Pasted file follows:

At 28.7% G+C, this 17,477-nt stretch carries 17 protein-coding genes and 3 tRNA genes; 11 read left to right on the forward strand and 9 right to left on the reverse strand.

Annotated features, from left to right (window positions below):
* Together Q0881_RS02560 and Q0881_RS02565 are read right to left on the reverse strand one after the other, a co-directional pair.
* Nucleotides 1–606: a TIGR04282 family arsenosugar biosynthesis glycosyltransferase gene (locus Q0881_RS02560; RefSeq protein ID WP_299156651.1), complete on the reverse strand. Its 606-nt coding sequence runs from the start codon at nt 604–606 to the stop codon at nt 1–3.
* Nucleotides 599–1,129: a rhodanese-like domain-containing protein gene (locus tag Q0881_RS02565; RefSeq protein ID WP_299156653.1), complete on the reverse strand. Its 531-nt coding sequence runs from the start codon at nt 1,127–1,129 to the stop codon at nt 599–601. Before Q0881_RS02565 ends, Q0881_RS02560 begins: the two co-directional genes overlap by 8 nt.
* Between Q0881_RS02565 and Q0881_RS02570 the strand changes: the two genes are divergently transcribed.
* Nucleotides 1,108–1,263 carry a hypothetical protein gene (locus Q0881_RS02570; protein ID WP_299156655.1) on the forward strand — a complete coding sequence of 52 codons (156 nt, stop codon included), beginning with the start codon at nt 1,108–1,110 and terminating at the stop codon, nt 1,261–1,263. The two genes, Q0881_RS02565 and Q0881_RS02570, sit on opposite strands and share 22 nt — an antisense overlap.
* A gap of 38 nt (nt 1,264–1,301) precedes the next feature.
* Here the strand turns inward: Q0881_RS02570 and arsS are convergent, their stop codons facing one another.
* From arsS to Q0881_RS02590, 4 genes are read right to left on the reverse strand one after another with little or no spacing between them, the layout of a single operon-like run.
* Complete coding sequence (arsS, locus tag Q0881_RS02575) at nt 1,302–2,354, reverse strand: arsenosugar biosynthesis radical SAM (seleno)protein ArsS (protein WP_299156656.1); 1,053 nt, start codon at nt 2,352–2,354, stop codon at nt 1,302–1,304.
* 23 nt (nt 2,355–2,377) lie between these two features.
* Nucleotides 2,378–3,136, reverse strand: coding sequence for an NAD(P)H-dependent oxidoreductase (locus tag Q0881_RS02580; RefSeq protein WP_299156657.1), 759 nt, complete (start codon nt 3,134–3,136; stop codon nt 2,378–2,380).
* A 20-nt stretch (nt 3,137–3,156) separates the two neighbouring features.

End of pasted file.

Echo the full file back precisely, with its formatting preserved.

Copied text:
At 28.7% G+C, this 17,477-nt stretch carries 17 protein-coding genes and 3 tRNA genes; 11 read left to right on the forward strand and 9 right to left on the reverse strand.

Annotated features, from left to right (window positions below):
* Together Q0881_RS02560 and Q0881_RS02565 are read right to left on the reverse strand one after the other, a co-directional pair.
* Nucleotides 1–606: a TIGR04282 family arsenosugar biosynthesis glycosyltransferase gene (locus Q0881_RS02560; RefSeq protein ID WP_299156651.1), complete on the reverse strand. Its 606-nt coding sequence runs from the start codon at nt 604–606 to the stop codon at nt 1–3.
* Nucleotides 599–1,129: a rhodanese-like domain-containing protein gene (locus tag Q0881_RS02565; RefSeq protein ID WP_299156653.1), complete on the reverse strand. Its 531-nt coding sequence runs from the start codon at nt 1,127–1,129 to the stop codon at nt 599–601. Before Q0881_RS02565 ends, Q0881_RS02560 begins: the two co-directional genes overlap by 8 nt.
* Between Q0881_RS02565 and Q0881_RS02570 the strand changes: the two genes are divergently transcribed.
* Nucleotides 1,108–1,263 carry a hypothetical protein gene (locus Q0881_RS02570; protein ID WP_299156655.1) on the forward strand — a complete coding sequence of 52 codons (156 nt, stop codon included), beginning with the start codon at nt 1,108–1,110 and terminating at the stop codon, nt 1,261–1,263. The two genes, Q0881_RS02565 and Q0881_RS02570, sit on opposite strands and share 22 nt — an antisense overlap.
* A gap of 38 nt (nt 1,264–1,301) precedes the next feature.
* Here the strand turns inward: Q0881_RS02570 and arsS are convergent, their stop codons facing one another.
* From arsS to Q0881_RS02590, 4 genes are read right to left on the reverse strand one after another with little or no spacing between them, the layout of a single operon-like run.
* Complete coding sequence (arsS, locus tag Q0881_RS02575) at nt 1,302–2,354, reverse strand: arsenosugar biosynthesis radical SAM (seleno)protein ArsS (protein WP_299156656.1); 1,053 nt, start codon at nt 2,352–2,354, stop codon at nt 1,302–1,304.
* 23 nt (nt 2,355–2,377) lie between these two features.
* Nucleotides 2,378–3,136, reverse strand: coding sequence for an NAD(P)H-dependent oxidoreductase (locus tag Q0881_RS02580; RefSeq protein WP_299156657.1), 759 nt, complete (start codon nt 3,134–3,136; stop codon nt 2,378–2,380).
* A 20-nt stretch (nt 3,137–3,156) separates the two neighbouring features.